I always enjoy finding new elaborations on product categories that seem well traveled. About halfway into the Los Angeles show, meet organizer and colleague Warren Chi pulled me aside with one of his classic “you gotta see this” looks.
What happened next all starts with Steve from TheAudioNerd.com. Steve is a very likable guy with an infectious smile. He also runs a retail shop and site that offers a fine selection of brands including the easily identifiable orange Carrot series of budget, single tube, compact headphone amplifiers. In a similar fashion he was also showing off a new tube amp from a New Zealand company called Lampert that felt much in the same tone with its single 12AU7 vacuum tube pre stage and class A power stage SE amplification. The “Small Wonder” series Play It By Ear has a very small form factor that really opens up desktop space and possibilities for computer-driven work or home office rigs.
Now anyone who follows this site will know that we often put a small emphasis on desktop components with exceptional form factors. Maybe its just the extended amounts of time spent we actually spend at a desk thinking about the subject, but many of our readers fall into this fun, near-field category as much as a the big dedicated listen rooms or full fledged head fi rigs. It could almost be viewed a required second rig for those who share a passion for either of the latter categories. Where does the Lambert story lead us? Perhaps on to the next evolution of the desktop hifi rig. Laying inconspicuously next to the Play It By Ear was a series of separate components that shared a similar ascetic feel and from factor.
What you see in the picture above is desktop-friendly, full rig of component separates. This little setup features a miniature power conditioner and even mono blocks. And not just baby mono blocks, mono blocks rated with 100w of power. In theory they could be big enough to power even full size speakers, controlled from a desktop perch. While diving into the whole rig may end up landing near the cost of a respectable gathering of full size gear, the breakdown of individual components fairs pretty well on an individual basis.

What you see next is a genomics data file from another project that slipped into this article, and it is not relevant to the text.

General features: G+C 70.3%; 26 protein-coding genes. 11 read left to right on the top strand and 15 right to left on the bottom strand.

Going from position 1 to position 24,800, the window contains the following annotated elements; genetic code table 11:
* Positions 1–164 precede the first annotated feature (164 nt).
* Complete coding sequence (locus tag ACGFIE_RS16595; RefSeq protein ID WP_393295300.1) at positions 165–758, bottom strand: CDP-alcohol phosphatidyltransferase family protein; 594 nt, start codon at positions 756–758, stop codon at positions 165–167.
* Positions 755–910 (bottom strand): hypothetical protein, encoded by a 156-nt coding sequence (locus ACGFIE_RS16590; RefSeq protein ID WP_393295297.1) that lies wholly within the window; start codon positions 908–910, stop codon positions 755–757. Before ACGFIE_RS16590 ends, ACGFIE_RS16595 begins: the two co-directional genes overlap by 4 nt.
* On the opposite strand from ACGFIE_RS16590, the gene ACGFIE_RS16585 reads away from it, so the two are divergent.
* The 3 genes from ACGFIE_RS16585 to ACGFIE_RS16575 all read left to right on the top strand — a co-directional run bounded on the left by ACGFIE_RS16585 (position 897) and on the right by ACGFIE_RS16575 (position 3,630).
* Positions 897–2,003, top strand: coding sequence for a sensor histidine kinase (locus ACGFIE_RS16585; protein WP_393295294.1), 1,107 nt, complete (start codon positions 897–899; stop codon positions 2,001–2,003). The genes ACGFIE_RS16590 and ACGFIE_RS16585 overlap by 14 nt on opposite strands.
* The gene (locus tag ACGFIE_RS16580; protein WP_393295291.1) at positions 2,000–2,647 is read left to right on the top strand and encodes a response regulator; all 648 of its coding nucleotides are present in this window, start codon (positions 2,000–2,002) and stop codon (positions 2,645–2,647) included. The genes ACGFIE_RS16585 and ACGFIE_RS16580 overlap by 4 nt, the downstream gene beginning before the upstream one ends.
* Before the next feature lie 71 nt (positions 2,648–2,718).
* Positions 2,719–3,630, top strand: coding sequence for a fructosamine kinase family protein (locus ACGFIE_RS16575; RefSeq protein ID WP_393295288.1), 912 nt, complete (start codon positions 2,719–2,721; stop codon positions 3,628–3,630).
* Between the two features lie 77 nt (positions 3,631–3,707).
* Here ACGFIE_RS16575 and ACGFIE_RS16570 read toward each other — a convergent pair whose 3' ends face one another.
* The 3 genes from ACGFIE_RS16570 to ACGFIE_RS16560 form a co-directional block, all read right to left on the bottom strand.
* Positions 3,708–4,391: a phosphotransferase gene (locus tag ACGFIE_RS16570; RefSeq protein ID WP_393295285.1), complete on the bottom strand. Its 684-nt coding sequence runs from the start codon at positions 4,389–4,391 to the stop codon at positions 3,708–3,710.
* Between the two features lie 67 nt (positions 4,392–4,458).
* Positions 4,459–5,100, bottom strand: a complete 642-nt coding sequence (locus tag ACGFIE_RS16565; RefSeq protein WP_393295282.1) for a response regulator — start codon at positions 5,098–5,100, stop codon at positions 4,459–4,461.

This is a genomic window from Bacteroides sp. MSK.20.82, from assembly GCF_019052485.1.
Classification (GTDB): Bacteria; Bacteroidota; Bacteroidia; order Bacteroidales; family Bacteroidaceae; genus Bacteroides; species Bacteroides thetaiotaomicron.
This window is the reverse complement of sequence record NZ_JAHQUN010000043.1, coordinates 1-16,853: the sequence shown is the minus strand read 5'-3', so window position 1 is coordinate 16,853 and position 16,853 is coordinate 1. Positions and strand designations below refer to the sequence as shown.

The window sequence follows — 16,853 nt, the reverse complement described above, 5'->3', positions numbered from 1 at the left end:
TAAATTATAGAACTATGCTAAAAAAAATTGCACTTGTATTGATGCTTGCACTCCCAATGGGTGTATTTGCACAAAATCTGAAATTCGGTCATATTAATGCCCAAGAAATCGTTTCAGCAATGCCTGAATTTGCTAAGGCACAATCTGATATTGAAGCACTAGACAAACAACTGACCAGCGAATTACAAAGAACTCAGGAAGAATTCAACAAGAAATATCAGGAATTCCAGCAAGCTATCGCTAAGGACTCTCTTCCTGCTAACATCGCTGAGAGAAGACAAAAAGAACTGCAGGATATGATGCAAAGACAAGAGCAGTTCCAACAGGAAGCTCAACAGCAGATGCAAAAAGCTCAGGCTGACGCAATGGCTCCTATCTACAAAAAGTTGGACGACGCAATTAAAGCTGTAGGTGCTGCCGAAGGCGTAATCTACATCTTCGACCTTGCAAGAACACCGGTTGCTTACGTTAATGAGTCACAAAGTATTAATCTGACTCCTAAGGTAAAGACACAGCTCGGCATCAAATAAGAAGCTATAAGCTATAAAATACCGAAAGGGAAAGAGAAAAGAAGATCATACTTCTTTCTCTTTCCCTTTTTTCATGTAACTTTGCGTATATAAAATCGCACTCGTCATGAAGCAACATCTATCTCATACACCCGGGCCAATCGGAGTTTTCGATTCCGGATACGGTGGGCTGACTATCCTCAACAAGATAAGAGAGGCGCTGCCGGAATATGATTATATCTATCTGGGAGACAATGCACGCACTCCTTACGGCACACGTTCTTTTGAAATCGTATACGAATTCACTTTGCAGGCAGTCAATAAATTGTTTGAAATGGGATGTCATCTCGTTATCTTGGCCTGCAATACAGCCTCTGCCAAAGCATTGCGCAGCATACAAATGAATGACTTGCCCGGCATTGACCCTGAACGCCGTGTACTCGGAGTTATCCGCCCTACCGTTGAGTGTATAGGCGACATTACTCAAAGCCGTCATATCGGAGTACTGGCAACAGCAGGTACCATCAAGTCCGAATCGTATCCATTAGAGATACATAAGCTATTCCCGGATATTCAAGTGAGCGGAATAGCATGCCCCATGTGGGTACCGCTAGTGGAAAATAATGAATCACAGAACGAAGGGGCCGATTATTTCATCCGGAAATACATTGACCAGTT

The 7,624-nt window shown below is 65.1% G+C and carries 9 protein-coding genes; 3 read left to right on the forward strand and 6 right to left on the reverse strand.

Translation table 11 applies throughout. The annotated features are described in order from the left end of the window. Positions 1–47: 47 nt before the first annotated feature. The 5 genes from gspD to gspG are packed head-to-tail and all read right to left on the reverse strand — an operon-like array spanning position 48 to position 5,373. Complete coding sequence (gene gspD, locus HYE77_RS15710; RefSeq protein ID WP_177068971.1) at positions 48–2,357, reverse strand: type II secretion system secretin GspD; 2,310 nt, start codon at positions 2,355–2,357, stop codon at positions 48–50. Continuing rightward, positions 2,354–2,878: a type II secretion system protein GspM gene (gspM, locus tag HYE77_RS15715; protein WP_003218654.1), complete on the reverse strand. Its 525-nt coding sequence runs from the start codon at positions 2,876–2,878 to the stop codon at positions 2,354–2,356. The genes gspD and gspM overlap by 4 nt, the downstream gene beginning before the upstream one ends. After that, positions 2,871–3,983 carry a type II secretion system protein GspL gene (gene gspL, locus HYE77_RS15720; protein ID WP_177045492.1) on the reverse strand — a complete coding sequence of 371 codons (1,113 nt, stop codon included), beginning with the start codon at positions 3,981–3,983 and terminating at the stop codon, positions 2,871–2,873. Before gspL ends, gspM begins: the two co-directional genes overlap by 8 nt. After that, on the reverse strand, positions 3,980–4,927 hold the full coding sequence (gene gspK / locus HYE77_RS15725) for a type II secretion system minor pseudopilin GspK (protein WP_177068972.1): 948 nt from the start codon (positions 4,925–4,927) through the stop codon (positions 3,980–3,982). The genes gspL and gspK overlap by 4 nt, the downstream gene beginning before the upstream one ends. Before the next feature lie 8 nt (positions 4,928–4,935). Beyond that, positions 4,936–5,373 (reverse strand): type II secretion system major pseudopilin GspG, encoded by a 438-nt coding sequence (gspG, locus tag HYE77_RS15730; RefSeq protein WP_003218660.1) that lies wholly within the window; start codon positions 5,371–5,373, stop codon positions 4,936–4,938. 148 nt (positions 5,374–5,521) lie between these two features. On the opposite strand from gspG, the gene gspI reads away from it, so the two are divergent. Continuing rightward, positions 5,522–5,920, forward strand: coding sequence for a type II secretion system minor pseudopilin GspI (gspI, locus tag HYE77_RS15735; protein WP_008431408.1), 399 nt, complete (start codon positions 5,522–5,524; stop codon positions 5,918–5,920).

The pre is called “Control” runs roughly $600. The simple layout of the front panel allow access to the sources 3 single ended analog outputs and also bluetooth 4.0 connectivity.
The middle amplifier here is called the “The Force” and retails for $700. The amplifier features two channel duties with 50w of power into each channel and includes a subwoofer pre out which can be used with the matching “Bottom Line” sub.
The setup on display was rounded out by a corresponding 2.1 loudspeaker package that includes a subwoofer and desktop friendly satellites costing roughly $3k. Perhaps one of the most interesting things to this reviewer was the mono blocks however. Very small, very unique with enough juice (on paper) to power some serious loudspeakers. The “Full Force” mono blocks run $650 a piece.
The desktop applications for a mono block setup that can fit in your hand really opens up the possibilities for many of the popular DAC combos currently on the market. A strong output from a well done mono could be a fine complement to the great set of $2000+ range DAC/PRE categories that contains the likes of the Auralic Vega, Benchmark DAC Series, Grace 920 and others.
The headphone amplifier is already available but Steve let met know that the prices are still in flux and things may change as the get closer to a launch date. Lambert is even considering going with the crowd funding approach so some availability to lower price points might not be off the table just yet.